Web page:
We’re excited to bring you more Goodreads giveaways this month! Entries are free, and all Goodreads members residing in the United States are eligible to win. Just click to enter! Be sure to visit our Goodreads profile often, as new giveaways will be appearing every month– and don’t forget to review, rate, and add your favorite UC Press books to your Goodreads shelves.
Check out these new UC Press titles, and learn more about the history of African-Americans even after February is over.
Winner of the 2016 R.R. Hawkins Award of the 2016 PROSE Awards
In this groundbreaking book, Aldon D. Morris’s ambition is truly monumental: to help rewrite the history of sociology and to acknowledge the primacy of W. E. B. Du Bois’s work in the founding of the discipline. (Giveaway begins on February 17th and ends on March 17th.)
Letters from Langston: From the Harlem Renaissance to the Red Scare and Beyond edited by Evelyn Louise Crawford, MaryLouise Patterson, and Robin D.G. Kelley
Accessible, personal, and inspirational, Hughes’s poems portray the African American community in struggle in the context of a turbulent modern United States and a rising black freedom movement. This indispensable volume of letters between Hughes and four leftist confidants sheds vivid light on his life and politics. (Giveaway ends on February 18th.)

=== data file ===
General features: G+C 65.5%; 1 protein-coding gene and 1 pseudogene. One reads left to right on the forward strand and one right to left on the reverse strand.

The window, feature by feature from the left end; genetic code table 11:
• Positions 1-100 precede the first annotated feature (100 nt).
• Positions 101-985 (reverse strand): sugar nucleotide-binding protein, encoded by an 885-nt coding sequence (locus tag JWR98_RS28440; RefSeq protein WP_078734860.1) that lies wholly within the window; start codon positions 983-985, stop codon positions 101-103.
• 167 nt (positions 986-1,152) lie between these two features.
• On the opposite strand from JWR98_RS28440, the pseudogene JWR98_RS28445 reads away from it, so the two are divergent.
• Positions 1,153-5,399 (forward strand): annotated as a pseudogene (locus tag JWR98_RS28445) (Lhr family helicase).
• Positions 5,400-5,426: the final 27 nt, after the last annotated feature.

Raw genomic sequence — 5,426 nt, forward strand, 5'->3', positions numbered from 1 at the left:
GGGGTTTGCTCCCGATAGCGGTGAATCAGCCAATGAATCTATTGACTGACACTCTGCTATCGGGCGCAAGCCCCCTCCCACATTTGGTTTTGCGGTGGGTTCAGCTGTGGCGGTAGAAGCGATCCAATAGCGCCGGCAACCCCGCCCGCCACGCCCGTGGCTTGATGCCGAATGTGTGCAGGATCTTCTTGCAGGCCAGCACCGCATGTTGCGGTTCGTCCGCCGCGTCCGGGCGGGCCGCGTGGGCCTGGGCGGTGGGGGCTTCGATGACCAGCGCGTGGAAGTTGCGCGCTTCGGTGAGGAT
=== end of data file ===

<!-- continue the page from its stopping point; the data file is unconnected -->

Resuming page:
Stealing the Show is a study of African American actors in Hollywood during the 1930s, a decade that saw the consolidation of stardom as a potent cultural and industrial force. Petty focuses on five performers whose Hollywood film careers flourished during this period to reveal the “problematic stardom” and the enduring, interdependent patterns of performance and spectatorship for performers and audiences of color. (Giveaway begins on February 17th and ends on March 17th.)
Procession: The Art of Norman Lewis by Ruth Fine
This beautifully illustrated catalogue accompanies the first major museum retrospective of the painter Norman Lewis (1909–1979). Lewis was the sole African American artist of his generation who became committed to issues of abstraction at the start of his career and continued to explore them over its entire trajectory. This is a milestone in Lewis scholarship and a vital resource for future study of the artist and abstraction in his period.
Gabbard sets aside the myth-making and convincingly argues that Charles Mingus created a unique language of emotions—and not just in music. Capturing many essential moments in jazz history anew, Better Git It in Your Soul will fascinate anyone who cares about jazz, African American history, and the artist’s life.